Apart from raising money for our kids daycare, I’ve been going through the closets. A bit early for the spring cleaning, but I blame Simple Mum, who as a part of the preparation for the Chinese New Years celebration cleaned their house – what a wonderful way to prepare for the New Years! Unfortunately that is not a part of our tradition but Christy got me inspired. So I’ve been inviting a lot of friends over for tea; it is nice to catch up and at the same time they can pick through the kids clothes that are too small. Handy. After all, I don’t want there too be too much ammunition for the Peaceful War Game…
Another way to get rid of items we don’t use has been to sell them on huuto.net, which is pretty much Finland’s Ebay. I can usually be bothered to only put things on sale that actually have some value. This time for example kids winter sleeping bags and winter shoes (and for the ones not used to Finnish prices, a pair of proper winter shoes for kids can cost 80e and a sleeping bag that will keep your child warm even in -20 degrees cost about 100e. Seasons have their upsides but they are costy too) sold very quickly. The Facebook neighborhood flee market groups have also proved useful.
But then there are those things friends don’t have use for but are in good condition. What do you do with them?
This time I’ve promised to hand the children clothes over to a couple of friends, one of them a journalist, who organised an informal collection for children in Syria. The journalist travelled to Libanon and had connections there helping her distribute the clothes directly to the ones in need.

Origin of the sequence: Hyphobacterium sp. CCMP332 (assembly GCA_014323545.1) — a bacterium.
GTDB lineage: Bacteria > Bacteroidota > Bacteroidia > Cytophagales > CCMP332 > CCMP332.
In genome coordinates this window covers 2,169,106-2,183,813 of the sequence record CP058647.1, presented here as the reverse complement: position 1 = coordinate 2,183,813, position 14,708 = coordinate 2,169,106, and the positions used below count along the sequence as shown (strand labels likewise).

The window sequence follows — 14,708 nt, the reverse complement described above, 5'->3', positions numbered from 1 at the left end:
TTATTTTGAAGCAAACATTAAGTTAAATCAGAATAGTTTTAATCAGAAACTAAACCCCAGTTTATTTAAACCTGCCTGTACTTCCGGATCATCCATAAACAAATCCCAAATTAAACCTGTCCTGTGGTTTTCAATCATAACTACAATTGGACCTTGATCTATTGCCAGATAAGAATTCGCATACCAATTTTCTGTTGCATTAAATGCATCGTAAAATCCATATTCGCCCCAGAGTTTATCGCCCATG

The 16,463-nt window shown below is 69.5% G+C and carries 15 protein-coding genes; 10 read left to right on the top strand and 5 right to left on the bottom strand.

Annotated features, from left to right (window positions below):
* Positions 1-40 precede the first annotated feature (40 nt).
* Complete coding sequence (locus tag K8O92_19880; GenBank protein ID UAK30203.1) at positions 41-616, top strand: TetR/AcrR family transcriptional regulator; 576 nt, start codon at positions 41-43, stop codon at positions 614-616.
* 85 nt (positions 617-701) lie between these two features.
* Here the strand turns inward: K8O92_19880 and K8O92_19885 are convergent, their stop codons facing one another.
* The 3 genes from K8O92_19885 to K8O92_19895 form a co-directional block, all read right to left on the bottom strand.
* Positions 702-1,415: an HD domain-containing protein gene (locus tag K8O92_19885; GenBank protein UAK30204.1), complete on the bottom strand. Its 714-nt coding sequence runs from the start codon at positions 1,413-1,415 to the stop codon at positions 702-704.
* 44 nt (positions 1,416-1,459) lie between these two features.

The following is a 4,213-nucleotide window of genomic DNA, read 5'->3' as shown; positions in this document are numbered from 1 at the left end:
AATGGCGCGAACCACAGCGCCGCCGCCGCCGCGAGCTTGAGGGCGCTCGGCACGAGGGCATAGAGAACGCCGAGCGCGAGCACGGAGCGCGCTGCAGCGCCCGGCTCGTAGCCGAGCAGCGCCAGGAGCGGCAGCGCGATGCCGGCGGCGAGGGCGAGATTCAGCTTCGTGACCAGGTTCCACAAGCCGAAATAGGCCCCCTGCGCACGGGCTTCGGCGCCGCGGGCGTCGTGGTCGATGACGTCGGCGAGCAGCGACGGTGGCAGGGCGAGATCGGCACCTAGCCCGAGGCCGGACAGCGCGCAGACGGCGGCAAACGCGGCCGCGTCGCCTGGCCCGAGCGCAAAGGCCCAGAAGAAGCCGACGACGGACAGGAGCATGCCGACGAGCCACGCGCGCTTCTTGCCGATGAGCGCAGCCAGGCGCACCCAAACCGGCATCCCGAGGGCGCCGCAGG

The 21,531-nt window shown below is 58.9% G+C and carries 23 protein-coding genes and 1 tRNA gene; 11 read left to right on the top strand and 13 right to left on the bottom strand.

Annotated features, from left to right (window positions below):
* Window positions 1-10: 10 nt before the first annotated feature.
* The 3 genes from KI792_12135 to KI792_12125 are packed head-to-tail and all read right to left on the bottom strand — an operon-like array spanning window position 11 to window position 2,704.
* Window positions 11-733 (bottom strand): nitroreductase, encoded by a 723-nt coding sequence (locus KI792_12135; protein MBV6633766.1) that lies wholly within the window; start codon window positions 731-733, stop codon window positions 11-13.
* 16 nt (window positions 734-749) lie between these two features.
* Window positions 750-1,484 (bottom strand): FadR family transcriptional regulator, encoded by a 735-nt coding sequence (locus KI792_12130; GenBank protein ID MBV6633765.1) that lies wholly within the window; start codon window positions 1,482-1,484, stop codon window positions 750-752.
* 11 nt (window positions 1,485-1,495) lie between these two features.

- If you don’t happen to know anyone travelling to a place like that at the moment, you may want to check what Family Shelter’s for abused women and children in Finland could use,
- be in contact with Hope in Turku for assisting the ones in need in Finland or
- ADRA for international contacts.
- Donating to UFF (U-landshjälp från Folk till Folk i Finland rf) would probably be the easiest option though: There are big metal containers by some bigger shops, often next to the glas or metal recycling, where you can throw the clothes in closed bags. The clothes are then sold in second hand shop. The income is used for development cooperation in some African countries and India and among others for schools for street children and schools for youth in remote areas.
If you still wish to get a few euros for those clothes, you may also want to hold on to them until May 14th, when the next Cleaning Days are. I have been selling and buying in the pop up flee markets of the Cleaning Day with good results!
As for books, I though The International Book Giving Day on Feb 14th was a great initiative. It ended up becoming a part of my spring cleaning project: a bunch of book lovers at work ended up talking about what we’d want, and were able to match a few needs and excesses like me getting rid of my old Swedish cartoons to encourage a coworkers son to read more to improve his Swedish. Did you end up participating in the Book Giving Day?